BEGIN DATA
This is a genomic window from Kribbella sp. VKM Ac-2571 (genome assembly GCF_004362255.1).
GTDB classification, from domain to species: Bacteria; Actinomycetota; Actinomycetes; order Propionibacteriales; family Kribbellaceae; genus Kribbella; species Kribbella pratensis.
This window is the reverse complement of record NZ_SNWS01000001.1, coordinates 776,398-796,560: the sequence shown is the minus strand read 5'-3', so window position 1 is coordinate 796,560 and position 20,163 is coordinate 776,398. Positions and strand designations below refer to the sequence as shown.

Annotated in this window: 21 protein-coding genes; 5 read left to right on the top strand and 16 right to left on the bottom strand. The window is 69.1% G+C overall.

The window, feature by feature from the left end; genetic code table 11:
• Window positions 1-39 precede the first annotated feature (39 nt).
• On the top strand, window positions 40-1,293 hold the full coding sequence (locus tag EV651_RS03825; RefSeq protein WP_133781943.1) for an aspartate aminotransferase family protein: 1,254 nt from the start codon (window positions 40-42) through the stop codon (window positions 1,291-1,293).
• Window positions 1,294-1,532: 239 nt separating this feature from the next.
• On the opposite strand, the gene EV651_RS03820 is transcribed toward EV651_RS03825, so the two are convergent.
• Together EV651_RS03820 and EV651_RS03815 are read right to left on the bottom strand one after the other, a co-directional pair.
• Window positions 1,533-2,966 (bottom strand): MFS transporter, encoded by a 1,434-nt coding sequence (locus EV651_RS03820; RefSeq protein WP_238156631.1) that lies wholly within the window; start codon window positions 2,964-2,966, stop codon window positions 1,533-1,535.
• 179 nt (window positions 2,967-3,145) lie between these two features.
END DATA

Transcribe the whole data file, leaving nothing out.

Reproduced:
This is a genomic window from Kribbella sp. VKM Ac-2571 (genome assembly GCF_004362255.1).
GTDB classification, from domain to species: Bacteria; Actinomycetota; Actinomycetes; order Propionibacteriales; family Kribbellaceae; genus Kribbella; species Kribbella pratensis.
This window is the reverse complement of record NZ_SNWS01000001.1, coordinates 776,398-796,560: the sequence shown is the minus strand read 5'-3', so window position 1 is coordinate 796,560 and position 20,163 is coordinate 776,398. Positions and strand designations below refer to the sequence as shown.

Annotated in this window: 21 protein-coding genes; 5 read left to right on the top strand and 16 right to left on the bottom strand. The window is 69.1% G+C overall.

The window, feature by feature from the left end; genetic code table 11:
• Window positions 1-39 precede the first annotated feature (39 nt).
• On the top strand, window positions 40-1,293 hold the full coding sequence (locus tag EV651_RS03825; RefSeq protein WP_133781943.1) for an aspartate aminotransferase family protein: 1,254 nt from the start codon (window positions 40-42) through the stop codon (window positions 1,291-1,293).
• Window positions 1,294-1,532: 239 nt separating this feature from the next.
• On the opposite strand, the gene EV651_RS03820 is transcribed toward EV651_RS03825, so the two are convergent.
• Together EV651_RS03820 and EV651_RS03815 are read right to left on the bottom strand one after the other, a co-directional pair.
• Window positions 1,533-2,966 (bottom strand): MFS transporter, encoded by a 1,434-nt coding sequence (locus EV651_RS03820; RefSeq protein WP_238156631.1) that lies wholly within the window; start codon window positions 2,964-2,966, stop codon window positions 1,533-1,535.
• 179 nt (window positions 2,967-3,145) lie between these two features.